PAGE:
The Shrine of Our Lady of Guadalupe
Map of the Shrine
|1. Chapel of Tepeyac
|2. Old Basilica
||7. Chapel of the Indians
|3. New Basilica with Baptistry
||8. Chapel of the Well
|4. Plaza of the Americas
5. Capuchin Chapel
1. Chapel of Tepeyac - On this site once
stood the Aztec temple to Tonantzin, our venerated mother, mother of the gods. It is here
that the true Mother of God chose to appear to Juan Diego and supplant the idolatrous
worship of the indigenous peoples with worship of the Lord Jesus Christ, the Father and
the Holy Spirit. In this chapel the holy image initially was venerated, cared for by Juna
Diego, who lived on the premises. Today only a replica hangs here, the original image is
in the modern basilica.
2. Old Basilica - begun in 1695
and finished in 1709 this basilica succeeded the Chapel of Tepeyac as the shrine of the
Image. However, because Mexico (City) is built on a lake bed the basilica has both settled
and been subject to the ravages of the earthquakes experienced by the city. Today it is
leaning considerably and has been closed for the safety of the public.
2a. Statue - Standing
adjacent to the Basilica, between the old and new one, is a statue of Pope John Paul
II, dedicated in 1981 to celebrate the 450th anniversary of the apparitions and the first
anniversary of the Pope's initial visit to the Shrine of Our Lady of Guadalupe.
3. New Basilica, with its round Baptistry
(3a)- dedicated in 1976 the new basilica can hold 20,000 people and gives
an unobstructed view of the Image and the altar to all. There are 1000 subterranean
pillars to support the structure, but no internal ones. Between the altar and the wall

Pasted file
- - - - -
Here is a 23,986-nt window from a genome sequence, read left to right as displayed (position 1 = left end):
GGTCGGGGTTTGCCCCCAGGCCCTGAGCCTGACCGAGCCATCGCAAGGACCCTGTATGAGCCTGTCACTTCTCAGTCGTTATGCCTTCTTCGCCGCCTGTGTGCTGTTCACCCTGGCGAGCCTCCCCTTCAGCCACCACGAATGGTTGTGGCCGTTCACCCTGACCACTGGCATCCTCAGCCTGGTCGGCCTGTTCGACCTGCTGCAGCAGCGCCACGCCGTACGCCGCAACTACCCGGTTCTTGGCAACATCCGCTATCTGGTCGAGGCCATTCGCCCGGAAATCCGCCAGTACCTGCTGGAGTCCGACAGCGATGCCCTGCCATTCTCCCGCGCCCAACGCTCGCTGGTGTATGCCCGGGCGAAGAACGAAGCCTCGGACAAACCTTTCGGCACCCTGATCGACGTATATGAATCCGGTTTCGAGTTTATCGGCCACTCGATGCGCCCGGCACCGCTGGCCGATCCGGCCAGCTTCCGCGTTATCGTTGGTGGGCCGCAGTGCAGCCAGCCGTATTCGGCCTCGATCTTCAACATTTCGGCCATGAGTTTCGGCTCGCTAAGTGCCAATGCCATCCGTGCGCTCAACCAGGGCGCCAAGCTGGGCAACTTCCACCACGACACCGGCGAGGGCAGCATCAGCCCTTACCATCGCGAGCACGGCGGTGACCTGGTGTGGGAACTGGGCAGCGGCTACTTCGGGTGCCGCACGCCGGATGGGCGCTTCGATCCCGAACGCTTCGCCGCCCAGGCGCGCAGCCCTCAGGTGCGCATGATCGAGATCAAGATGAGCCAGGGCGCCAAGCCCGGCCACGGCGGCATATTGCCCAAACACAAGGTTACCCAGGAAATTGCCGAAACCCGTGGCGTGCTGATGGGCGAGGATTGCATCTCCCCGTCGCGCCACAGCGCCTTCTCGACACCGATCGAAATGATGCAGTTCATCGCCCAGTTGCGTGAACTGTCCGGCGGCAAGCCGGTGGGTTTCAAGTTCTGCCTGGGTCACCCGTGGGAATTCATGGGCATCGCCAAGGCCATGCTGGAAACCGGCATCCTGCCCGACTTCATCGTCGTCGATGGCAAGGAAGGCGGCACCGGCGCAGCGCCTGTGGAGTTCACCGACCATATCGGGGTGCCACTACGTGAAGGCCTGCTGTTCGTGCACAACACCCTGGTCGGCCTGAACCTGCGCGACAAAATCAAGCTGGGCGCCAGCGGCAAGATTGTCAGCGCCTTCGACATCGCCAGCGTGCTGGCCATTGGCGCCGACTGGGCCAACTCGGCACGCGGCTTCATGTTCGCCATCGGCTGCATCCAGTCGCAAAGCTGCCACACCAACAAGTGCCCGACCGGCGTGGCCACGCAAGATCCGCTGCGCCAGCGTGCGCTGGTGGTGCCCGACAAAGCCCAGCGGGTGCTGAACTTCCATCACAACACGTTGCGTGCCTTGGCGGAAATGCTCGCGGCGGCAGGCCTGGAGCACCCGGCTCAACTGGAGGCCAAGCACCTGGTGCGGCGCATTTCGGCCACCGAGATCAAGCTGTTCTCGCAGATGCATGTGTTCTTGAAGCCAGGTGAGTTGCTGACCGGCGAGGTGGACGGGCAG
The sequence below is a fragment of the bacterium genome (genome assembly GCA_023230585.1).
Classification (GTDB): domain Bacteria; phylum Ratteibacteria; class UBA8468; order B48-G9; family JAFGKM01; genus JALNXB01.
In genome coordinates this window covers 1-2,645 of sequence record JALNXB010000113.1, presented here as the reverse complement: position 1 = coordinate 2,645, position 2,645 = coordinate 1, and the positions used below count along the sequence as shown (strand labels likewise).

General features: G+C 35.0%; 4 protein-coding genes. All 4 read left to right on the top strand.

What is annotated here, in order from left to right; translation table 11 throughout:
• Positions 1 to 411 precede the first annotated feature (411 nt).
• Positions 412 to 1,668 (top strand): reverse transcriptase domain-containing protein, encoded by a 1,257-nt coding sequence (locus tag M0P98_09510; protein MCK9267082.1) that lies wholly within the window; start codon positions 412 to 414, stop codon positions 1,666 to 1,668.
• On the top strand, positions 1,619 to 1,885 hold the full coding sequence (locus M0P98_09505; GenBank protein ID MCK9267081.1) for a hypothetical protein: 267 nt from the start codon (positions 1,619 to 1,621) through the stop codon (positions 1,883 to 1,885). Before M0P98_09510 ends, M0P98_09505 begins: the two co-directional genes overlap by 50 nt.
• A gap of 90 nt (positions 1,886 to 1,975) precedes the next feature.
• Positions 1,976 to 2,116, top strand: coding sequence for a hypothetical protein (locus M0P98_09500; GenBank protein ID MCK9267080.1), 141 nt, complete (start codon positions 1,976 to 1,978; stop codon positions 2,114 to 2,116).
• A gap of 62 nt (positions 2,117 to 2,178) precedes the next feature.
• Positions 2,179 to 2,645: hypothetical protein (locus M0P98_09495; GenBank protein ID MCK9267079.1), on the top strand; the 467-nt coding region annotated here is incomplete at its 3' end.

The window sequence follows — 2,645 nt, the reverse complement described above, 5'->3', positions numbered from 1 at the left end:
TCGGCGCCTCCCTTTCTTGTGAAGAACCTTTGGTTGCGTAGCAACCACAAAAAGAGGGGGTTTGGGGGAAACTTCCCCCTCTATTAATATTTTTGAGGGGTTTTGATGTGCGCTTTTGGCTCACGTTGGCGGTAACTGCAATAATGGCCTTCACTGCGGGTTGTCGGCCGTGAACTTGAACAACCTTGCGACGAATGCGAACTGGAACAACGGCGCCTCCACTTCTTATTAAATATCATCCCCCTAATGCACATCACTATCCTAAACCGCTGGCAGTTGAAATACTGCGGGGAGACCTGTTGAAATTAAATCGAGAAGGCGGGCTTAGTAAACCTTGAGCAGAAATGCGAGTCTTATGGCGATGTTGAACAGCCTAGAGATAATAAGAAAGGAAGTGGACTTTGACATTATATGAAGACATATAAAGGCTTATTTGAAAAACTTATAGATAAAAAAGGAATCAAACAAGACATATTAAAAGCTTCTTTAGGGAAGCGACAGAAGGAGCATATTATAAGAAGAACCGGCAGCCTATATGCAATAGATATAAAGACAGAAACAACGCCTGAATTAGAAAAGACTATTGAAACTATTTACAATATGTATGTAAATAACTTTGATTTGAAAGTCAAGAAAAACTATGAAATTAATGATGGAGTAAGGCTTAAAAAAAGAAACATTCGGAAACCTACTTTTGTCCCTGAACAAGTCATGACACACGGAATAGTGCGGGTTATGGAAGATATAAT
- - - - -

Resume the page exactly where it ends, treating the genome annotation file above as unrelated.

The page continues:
upon which the Image hangs is a space where the people can pass on a conveyor belt system
to view the Image above. Each day from 6 a.m. to 1 p.m. and from 4 p.m. to 8 p.m., the
Holy Mass is celebrated each half hour for the sake of the pilgrims.
An attempt in the '20s to blow up the Image
bent this candlestick. The Image, only a few feet away, was unharmed.
The Image as seen from
the altar area
The vault door leading to the Image from behind.
4. Plaza of the Americas - a great open plaza
permits the attendance of many hundreds of thousands beyond those who can enter the
Basilica. On such occasions the front walls of the Basilica can be rolled aside permitting
a view of the interior from the Plaza. Here often can be seen various peoples singing,
dancing and exhibiting the culture and costumes of their regions for visitors - a
testimony to the unity of the various indigenous peoples in the Catholic faith which has
been accomplished by the Virgin of Guadalupe. Here also, as at other religious shrines in
Latin countries, can be seen penitents completing the last stage of their journey to Our
Lady on their knees.
5. Capuchin Chapel - the parish
church of the region, it has also suffered from sinking. It is believed that Juan Diego is
buried on the site.
Old Basilica and Capuchin Chapel
6. Carillon - Completed in 1991
this bell and clock tower shows computerized images representing the four apparitions of
Our Lady to Juan Diego, as a means of catechesis. Standing 76.5 feet tall, it can play 38
different chimes and 23 melodies.
7. Chapel of the Indians - this
first church on the site is a especially frequented by native Americans.
8. Chapel of the Well - dedicated in
1777 this chapel is built over a sulphurous spring from pre-Columbian times, one that is
reputed to have medicinal properties.
9. Galleon - the masts of a ship were
carried to the site in the 1700s, in fulfillment of a vow to build a shrine on Tepeyac if
Our Lady would save the ship's crew from a tropical storm. The masts were carried on the
backs of the sailors from Vera Cruz on the coast to Tepeyac and today are encased within
the modern monument.